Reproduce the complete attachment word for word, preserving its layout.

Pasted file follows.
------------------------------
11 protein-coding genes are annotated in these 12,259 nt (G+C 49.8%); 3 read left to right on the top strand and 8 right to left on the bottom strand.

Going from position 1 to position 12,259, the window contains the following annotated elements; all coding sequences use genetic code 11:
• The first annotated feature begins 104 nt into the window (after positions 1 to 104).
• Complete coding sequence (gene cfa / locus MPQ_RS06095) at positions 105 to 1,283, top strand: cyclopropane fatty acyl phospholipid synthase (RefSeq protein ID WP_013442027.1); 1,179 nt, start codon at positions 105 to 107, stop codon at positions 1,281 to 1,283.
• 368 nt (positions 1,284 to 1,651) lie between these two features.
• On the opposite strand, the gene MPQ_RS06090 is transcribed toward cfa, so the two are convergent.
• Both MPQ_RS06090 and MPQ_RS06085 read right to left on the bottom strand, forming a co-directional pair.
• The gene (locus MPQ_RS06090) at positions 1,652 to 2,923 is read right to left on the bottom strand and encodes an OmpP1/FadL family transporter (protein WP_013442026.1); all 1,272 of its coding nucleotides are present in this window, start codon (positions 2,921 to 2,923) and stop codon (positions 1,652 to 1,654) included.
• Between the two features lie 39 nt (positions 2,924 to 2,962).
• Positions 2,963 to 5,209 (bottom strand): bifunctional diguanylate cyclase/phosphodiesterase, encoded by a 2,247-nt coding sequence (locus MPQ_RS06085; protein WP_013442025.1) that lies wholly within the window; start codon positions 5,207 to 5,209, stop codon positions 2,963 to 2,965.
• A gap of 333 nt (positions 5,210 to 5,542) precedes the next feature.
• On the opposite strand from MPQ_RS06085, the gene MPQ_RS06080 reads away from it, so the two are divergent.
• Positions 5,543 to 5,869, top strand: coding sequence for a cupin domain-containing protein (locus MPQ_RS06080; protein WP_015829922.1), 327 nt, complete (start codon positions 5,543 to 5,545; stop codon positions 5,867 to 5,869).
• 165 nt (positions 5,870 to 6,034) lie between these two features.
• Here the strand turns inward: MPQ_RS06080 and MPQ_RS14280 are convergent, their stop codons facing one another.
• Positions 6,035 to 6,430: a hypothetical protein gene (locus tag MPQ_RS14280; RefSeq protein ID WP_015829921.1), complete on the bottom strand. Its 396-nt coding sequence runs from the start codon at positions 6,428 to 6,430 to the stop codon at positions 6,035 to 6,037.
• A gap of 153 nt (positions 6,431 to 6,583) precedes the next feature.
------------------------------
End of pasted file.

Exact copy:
11 protein-coding genes are annotated in these 12,259 nt (G+C 49.8%); 3 read left to right on the top strand and 8 right to left on the bottom strand.

Going from position 1 to position 12,259, the window contains the following annotated elements; all coding sequences use genetic code 11:
• The first annotated feature begins 104 nt into the window (after positions 1 to 104).
• Complete coding sequence (gene cfa / locus MPQ_RS06095) at positions 105 to 1,283, top strand: cyclopropane fatty acyl phospholipid synthase (RefSeq protein ID WP_013442027.1); 1,179 nt, start codon at positions 105 to 107, stop codon at positions 1,281 to 1,283.
• 368 nt (positions 1,284 to 1,651) lie between these two features.
• On the opposite strand, the gene MPQ_RS06090 is transcribed toward cfa, so the two are convergent.
• Both MPQ_RS06090 and MPQ_RS06085 read right to left on the bottom strand, forming a co-directional pair.
• The gene (locus MPQ_RS06090) at positions 1,652 to 2,923 is read right to left on the bottom strand and encodes an OmpP1/FadL family transporter (protein WP_013442026.1); all 1,272 of its coding nucleotides are present in this window, start codon (positions 2,921 to 2,923) and stop codon (positions 1,652 to 1,654) included.
• Between the two features lie 39 nt (positions 2,924 to 2,962).
• Positions 2,963 to 5,209 (bottom strand): bifunctional diguanylate cyclase/phosphodiesterase, encoded by a 2,247-nt coding sequence (locus MPQ_RS06085; protein WP_013442025.1) that lies wholly within the window; start codon positions 5,207 to 5,209, stop codon positions 2,963 to 2,965.
• A gap of 333 nt (positions 5,210 to 5,542) precedes the next feature.
• On the opposite strand from MPQ_RS06085, the gene MPQ_RS06080 reads away from it, so the two are divergent.
• Positions 5,543 to 5,869, top strand: coding sequence for a cupin domain-containing protein (locus MPQ_RS06080; protein WP_015829922.1), 327 nt, complete (start codon positions 5,543 to 5,545; stop codon positions 5,867 to 5,869).
• 165 nt (positions 5,870 to 6,034) lie between these two features.
• Here the strand turns inward: MPQ_RS06080 and MPQ_RS14280 are convergent, their stop codons facing one another.
• Positions 6,035 to 6,430: a hypothetical protein gene (locus tag MPQ_RS14280; RefSeq protein ID WP_015829921.1), complete on the bottom strand. Its 396-nt coding sequence runs from the start codon at positions 6,428 to 6,430 to the stop codon at positions 6,035 to 6,037.
• A gap of 153 nt (positions 6,431 to 6,583) precedes the next feature.